As the WNWN report suggests, “There are barriers to capturing all conservation potential, but these barriers can be overcome.”  Using intelligent planning, policies, technologies, financing mechanisms, and public outreach in moving forward such an initiative can mitigate existing obstacles. The largest obstacles to implementation of water reuse and rainwater catchment and use within the District are anticipated to be:


  • Local, regional and state codes and regulations.


  • Limited available information and expertise (literature, online matter on health and safety, construction, water savings, costs, etc.).


  • Lack of incentives (rebates, grants, demonstrations, etc.).


While these are certainly legitimate obstacles, they are not insurmountable. Accurate fact finding and research can be used in conjunction with focused negotiation to bring about changes in laws, ordinances, and other legal restrictions while continuing to preserve health and human safety. Considerable efforts will need to be made towards education, information and communication.  MPWMD is in a unique place to undertake these efforts: Many individuals, businesses, groups and agencies are interested in supporting reuse and rainwater use and only need encouragement, opportunity, and assistance to do so.


RECOMMENDATION:  Director Doyle recommends that the District establish an ad hoc committee, separate from Water Demand and Public Outreach.  The committee makeup should include District Board members and staff, members of the public appointed by Directors, and representatives of pertinent agencies.  The initial tasks for this ad hoc committee would be:


  • “Brainstorm” negative and positive local water recycling and reuse issues.


  • Undertake a rapid review of current literature and existing data specific to the District regarding greywater, rainwater and stormwater; including lessons learned by other cities/households/water districts, what has been successful across the nation and in California, and how it applies to the District’s situation.


  • Identify knowledge gaps, obstacles, and opportunities including: rebates for cisterns, downspouts, gutters, pipes, pumps, etc.; jurisdictional cooperation to "fast track" or waive/discount permits and change codes, etc.; find grants; develop pilot project/sponsorship from cities, state or businesses (garden shops, landscapers, builders, etc.).


  • Identify key players (i.e., District staff, consultants, local/state/federal government agencies, private enterprise, non-profit groups, university and other research agencies, local/state/federal government, etc.) who should be involved from the start.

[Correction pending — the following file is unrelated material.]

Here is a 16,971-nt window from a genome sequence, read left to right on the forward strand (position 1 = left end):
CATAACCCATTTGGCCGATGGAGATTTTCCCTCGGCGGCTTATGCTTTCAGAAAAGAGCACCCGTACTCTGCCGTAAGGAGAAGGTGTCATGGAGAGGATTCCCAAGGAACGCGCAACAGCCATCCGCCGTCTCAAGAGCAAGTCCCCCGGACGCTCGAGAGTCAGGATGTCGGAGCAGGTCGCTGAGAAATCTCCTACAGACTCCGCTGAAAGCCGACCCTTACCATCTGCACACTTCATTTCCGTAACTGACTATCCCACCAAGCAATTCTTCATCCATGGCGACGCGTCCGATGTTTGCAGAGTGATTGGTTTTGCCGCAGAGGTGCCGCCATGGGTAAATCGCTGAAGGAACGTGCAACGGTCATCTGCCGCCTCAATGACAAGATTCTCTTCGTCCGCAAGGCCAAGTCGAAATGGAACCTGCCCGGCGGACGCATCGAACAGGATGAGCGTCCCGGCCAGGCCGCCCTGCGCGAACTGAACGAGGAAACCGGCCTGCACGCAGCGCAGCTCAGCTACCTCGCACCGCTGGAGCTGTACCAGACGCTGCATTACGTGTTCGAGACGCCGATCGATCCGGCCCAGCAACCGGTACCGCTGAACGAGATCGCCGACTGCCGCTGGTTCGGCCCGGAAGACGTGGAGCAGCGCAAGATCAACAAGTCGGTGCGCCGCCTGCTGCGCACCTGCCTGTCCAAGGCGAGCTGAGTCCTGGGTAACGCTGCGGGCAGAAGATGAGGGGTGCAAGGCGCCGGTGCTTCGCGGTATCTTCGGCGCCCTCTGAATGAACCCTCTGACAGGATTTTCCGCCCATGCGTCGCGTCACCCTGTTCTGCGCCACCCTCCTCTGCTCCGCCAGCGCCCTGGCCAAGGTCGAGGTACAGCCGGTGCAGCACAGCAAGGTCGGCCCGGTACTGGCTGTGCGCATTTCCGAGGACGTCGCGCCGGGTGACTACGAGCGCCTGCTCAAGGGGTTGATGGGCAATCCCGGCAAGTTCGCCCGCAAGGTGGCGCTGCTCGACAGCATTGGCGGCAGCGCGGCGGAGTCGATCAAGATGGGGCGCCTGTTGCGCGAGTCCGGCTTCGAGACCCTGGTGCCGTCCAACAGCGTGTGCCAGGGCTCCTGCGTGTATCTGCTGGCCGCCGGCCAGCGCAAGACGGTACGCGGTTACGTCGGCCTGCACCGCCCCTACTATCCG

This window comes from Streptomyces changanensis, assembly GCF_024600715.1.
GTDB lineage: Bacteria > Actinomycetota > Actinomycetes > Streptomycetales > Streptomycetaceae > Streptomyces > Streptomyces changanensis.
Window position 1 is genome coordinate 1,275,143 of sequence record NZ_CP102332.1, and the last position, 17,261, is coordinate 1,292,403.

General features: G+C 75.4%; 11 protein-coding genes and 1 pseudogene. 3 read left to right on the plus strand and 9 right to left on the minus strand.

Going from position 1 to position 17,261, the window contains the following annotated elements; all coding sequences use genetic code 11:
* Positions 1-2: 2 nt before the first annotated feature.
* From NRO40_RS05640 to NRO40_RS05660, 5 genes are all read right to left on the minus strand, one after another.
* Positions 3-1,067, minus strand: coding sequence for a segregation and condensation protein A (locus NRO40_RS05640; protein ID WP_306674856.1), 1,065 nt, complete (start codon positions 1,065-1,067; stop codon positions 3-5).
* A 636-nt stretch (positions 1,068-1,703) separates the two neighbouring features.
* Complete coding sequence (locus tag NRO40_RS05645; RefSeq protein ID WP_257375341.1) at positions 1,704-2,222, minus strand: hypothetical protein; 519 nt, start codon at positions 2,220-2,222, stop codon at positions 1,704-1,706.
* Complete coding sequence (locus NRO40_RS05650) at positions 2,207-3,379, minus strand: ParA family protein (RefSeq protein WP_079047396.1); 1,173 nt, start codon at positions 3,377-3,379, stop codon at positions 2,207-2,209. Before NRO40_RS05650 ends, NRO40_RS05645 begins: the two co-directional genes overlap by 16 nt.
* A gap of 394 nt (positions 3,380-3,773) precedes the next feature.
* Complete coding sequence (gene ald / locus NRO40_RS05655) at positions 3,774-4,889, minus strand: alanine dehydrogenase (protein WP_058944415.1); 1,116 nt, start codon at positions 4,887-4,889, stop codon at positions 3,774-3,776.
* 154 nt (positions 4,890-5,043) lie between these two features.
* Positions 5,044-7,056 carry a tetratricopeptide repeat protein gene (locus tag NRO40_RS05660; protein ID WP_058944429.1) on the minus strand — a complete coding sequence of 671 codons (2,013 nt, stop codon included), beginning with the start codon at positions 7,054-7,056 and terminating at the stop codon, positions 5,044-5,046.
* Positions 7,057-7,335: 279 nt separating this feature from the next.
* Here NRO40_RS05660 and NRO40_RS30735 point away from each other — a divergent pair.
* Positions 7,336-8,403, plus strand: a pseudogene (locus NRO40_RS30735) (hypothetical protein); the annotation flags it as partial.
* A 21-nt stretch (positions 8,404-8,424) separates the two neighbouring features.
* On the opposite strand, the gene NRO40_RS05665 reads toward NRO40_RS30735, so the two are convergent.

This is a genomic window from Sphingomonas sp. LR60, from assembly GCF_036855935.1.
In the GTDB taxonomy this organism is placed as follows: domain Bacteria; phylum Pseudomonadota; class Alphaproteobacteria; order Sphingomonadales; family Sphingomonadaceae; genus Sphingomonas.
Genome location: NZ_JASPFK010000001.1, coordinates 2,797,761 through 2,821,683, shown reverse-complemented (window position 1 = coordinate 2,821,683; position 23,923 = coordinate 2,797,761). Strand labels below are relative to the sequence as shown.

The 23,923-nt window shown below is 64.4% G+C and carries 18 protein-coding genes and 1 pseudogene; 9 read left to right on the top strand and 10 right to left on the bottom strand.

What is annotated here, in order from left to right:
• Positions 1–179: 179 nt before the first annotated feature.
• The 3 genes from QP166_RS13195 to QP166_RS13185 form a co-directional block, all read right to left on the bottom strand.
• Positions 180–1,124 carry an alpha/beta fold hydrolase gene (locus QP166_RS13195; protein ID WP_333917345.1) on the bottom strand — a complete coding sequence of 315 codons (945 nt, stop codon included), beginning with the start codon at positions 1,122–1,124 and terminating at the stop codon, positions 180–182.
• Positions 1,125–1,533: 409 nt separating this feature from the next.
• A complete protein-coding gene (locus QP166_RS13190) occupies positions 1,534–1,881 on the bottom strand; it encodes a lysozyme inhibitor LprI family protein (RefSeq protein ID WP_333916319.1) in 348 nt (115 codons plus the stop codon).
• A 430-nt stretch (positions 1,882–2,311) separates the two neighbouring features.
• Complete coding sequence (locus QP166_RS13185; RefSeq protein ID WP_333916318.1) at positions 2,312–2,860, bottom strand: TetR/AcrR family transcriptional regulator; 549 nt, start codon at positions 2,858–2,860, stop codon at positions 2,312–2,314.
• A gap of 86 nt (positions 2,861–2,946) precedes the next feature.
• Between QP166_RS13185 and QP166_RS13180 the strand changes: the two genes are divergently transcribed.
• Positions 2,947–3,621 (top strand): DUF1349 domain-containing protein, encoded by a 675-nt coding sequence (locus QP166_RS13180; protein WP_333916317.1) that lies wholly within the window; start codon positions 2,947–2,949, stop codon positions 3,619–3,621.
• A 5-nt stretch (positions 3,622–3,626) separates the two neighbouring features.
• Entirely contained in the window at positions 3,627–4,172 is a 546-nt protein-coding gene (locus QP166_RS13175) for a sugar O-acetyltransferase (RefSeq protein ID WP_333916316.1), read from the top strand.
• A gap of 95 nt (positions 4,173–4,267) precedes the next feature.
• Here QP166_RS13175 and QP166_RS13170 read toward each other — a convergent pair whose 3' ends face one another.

• Identify how key players (discussed in previous bullet) would contribute to the effort.


  • Prepare a plan and report to the Board as to how the District can take the lead in accelerating this alternative water source.


If approved and a committee is appointed, the committee should be tasked with reporting back to the Board within six months.


IMPACT ON STAFF/RESOURCES:  The initial effort outlined in this staff report would involve time by the General Manager and Water Demand Division staff, as well as support services.  Follow-up efforts, such as working with outside agencies to bring about changes to regulations and policies will require additional efforts that may require additional staff.  As these subject areas have not been extensively researched for current District programs, outside consultants may be needed to provide expertise.  There is presently no funding in the budget for additional staff/consultant assistance on these topics. 



12-A                Waste Not, Want Not: The Potential for Urban Water Conservation in California, Executive Summary, Pacific Institute, November 2003.




[1] “Greywater” is non-industrial “waste” water from dish washing, laundry and bathing, named for its cloudy appearance and from its status as being neither fresh (“white water” from groundwater or potable water), nor containing significant food residues or high concentrations of toxic chemicals from household cleaners etc. (“dark grey water,” usually from kitchen sinks), nor heavily polluted (“blackwater” from toilets).

[2] “Rainwater” is water caught from rooftops.

[3] “Stormwater” is water that runs off roads, sidewalks and lawns.

[4] 16-page summary of this document is provided as Exhibit 12-A.  The full report can be found at .